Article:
This week’s flick, Knucklebones, starts out in 1944 and while the Nazis failed in getting the Ark of the Covenant years prior because of this meddlesome guy in a fedora who had a bullwhip and then got embarrassed again by the same guy a few years later, they’re putting on steampunk goggles and doing experiments by putting topless blondes in pentagrams and making them shake all about like they’re doing the hokey pokey before turning em into a beast that is impervious to bullets and kills everybody in the lab.
We’re talking the three Bs present and accounted for in the first three minutes of this one with a bunch of Nazis getting slaughtered and their secret experimental lair getting blowed up real good.
Writer/director Mitch Wilson wastes zero time in getting things going. We appreciate that.
Speaking of time, 70 years later, young couple Neesa (Julin Jean) and her fiancé, Ryan, are at a carnival when he all of a sudden dumps her after winning her a giant stuffed elephant because “college opportunities” or something along those lines, he tells her. His sense of timing leaves something to be desired, especially after bequeathing that big stuffed pachyderm to her. She’s devastated, dismembers the stuffed elephant in her room so that there’s styrofoam pellets all over the place which are murder to clean up, even if you have a five-horsepower turbo-enhanced Shop Vac, and then she slits her wrists in the bathtub, but gets rescued when her mom finds her but not before being mostly dead for six minutes.
This explains the foreshadowing dream sequence that happens where Neesa finds this box with some small bones in it and these girls on the soundtrack are chanting a rhyme talking about some guy named Knucklebones (Tom Zembrod) who’s gonna kill some people because he’s a demon and demons aren’t nice.
Right, I know, sounds a lot like a Freddy Krueger setup, and when Knucksie shows up, he does have the guy with the razor-knived glove’s banter, but he’s meaner and has a proclivity to stick things in places where sharp objects weren’t meant to fit.
But before we get to the part where the skull-faced, pentagram-on-the-forehead killer demon guy starts shish-kebabbing the cast, the mom threatens to make Neesa, who’s out of the hospital now, play some board games. To save her from that fate, her friend Samantha (Katie Bosacki) busts her out of there and they join two guys, Travis and Adam, as well as another girl named Kia on a road trip to go visit a creepy abandoned garment factory off Highway 5 that used to make uniforms for troops and could be haunted. The story is that the factory closed down in the 1970s because a bunch of people got killed while working the graveyard shift, but they were actually making Nazi uniforms there at one point. Also, there’s a Sumerian Yahtzee game hidden in the walls that was what summoned the demon in the opening scene because the Nazis were working on supernatural warfare techniques.
See it all makes sense if you pay attention.
The demon manifests himself, and then another group of folks show up to scavenge the place because Mitch Wilson was already starting to run out of victims pretty quick. The best part about this one is that it follows the first rule of Drive-In Moviemaking: Anybody can die at any time. They do, in nasty, painful practical-effects ways to the demonic Knucklebones.
• Best Choice of Beverage: The gang has a case of Lone Star, a certain someone’s beer of choice, as they embark upon their exploration of the factory, and a Lone Star advertisement plays a key role at the end.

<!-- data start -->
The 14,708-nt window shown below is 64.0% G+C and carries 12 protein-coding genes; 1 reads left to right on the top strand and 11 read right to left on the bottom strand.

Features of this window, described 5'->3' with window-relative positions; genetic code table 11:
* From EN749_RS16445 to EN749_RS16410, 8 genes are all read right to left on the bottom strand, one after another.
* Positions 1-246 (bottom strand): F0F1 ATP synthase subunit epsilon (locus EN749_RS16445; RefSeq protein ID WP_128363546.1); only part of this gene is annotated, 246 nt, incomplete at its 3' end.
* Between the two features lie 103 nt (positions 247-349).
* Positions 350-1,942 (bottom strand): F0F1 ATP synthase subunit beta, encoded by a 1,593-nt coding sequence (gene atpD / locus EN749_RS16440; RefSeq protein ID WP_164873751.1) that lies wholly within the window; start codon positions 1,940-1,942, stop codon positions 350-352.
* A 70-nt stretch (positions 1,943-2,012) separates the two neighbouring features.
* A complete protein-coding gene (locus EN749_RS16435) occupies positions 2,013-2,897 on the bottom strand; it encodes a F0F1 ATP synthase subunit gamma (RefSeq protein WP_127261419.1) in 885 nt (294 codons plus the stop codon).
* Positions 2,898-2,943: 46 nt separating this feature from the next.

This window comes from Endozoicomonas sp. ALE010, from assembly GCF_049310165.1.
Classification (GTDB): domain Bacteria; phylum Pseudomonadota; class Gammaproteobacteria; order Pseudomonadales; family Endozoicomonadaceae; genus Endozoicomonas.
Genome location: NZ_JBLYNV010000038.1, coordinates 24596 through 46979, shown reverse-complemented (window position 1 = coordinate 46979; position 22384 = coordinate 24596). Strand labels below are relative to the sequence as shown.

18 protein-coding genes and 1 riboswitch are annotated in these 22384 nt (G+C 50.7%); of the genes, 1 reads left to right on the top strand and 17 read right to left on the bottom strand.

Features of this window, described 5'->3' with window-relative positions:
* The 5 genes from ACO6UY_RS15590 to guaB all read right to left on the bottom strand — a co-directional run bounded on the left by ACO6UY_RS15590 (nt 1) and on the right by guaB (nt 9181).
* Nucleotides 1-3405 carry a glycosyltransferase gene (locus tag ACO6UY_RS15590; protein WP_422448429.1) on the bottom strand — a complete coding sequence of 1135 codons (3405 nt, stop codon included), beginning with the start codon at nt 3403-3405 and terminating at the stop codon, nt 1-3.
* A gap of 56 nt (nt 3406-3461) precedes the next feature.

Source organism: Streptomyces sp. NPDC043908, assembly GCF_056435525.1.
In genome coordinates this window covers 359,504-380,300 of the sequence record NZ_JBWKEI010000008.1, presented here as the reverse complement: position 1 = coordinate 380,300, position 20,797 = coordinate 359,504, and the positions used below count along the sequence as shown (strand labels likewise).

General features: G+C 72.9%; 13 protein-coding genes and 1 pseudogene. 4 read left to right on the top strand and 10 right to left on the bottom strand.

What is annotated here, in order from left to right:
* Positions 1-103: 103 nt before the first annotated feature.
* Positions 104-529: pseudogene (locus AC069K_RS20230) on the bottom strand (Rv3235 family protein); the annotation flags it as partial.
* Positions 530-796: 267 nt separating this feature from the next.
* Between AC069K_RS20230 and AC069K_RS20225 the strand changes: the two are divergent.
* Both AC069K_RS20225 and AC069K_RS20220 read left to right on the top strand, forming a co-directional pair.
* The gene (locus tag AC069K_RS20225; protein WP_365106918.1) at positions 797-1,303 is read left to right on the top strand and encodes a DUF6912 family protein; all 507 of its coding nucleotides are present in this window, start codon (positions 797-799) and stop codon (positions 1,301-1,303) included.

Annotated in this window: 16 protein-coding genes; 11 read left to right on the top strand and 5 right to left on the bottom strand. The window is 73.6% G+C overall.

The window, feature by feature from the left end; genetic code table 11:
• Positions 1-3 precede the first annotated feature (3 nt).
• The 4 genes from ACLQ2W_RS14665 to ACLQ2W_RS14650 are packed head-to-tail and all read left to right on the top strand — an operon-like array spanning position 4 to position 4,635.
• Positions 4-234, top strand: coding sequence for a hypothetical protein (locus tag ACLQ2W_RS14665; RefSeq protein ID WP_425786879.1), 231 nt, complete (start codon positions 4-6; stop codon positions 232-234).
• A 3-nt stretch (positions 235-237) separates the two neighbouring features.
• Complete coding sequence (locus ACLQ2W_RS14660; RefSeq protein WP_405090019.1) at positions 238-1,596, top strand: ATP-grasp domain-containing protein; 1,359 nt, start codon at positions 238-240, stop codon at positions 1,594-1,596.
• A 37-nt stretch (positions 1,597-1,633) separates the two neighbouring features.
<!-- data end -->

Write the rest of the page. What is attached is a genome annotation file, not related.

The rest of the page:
• Best Drunken Banter After Consuming These Beverages: When the group mulls time travel, meeting a future self and a certain sexual practice, how special education students are addressed when arriving late and what to call a turtle with no shell.
• Best Use of a Well-Worn Saying: Travis (Justin Arnold) says “That’s what she said” a bunch of times. Knucklebones returns the favor.
• Best Use of Not-Well-Worn Sayings: While on exposition duty, Choctow Bill (Jason Duffy Klemm) tells Adam that he doesn’t know “s— from apple butter” and “I’m the one f—— the bull, you’re the ones holding the horns” and “Time to paint your butts white and run with the antelope. Back up the garbage chute.”
• Best Persuasive Techniques: When Kia (Taylor Tippins) tells Travis: “Yeah, you keep saying that and we’re not having sex later” and says “C’mon, pleeeeease” when asked if she REALLY wants to try the demon-summoning ritual and then she calls for a vote, which turns out to 3-2 in favor of summoning the demon.
• Best Way to Combat Chronic Constipation, According to Knucklebones: One of the group gets a chainsaw rammed in a very uncomfortable place.
• Best Dice, Then Slice: Knucklebones uses a REALLY SHARP halberd to shorten scavenger Bobby and Mely’s aardvarking.
• Best Impersonation of a Smore: Andy (Todd Jenkins) gets his face burned off with a blowtorch.
Knucklebones was initially released back in 2016, but Wilson enlisted fellow Texas indy film stalwart Jenkins (no stranger to Screening Room readers as the mastermind behind Cherokee Creek) to recut the flick, add some more scenes and get a director’s cut released complete with a home game version where you can try to summon Knucklebones yourself if you get all five of the knucklebones in the center of the pentagram.
Four stars all the way, doing it the drive-in way.
In the spirit of helping indy creators out, we recommend buying the unrated, uncut Blu-ray straight from the source – i.e., Wilson’s official website for the flick. If you have to stream it, the original 2016 cut is on the Roku Channel and Amazon Prime. But let’s face facts, if you’re a true Mutant, you want to trust the director’s judgment in adding more practical effects and recutting the flick to its present form and make sure you support the creators directly.
Check it out, and I’ll be back with another flick review next week!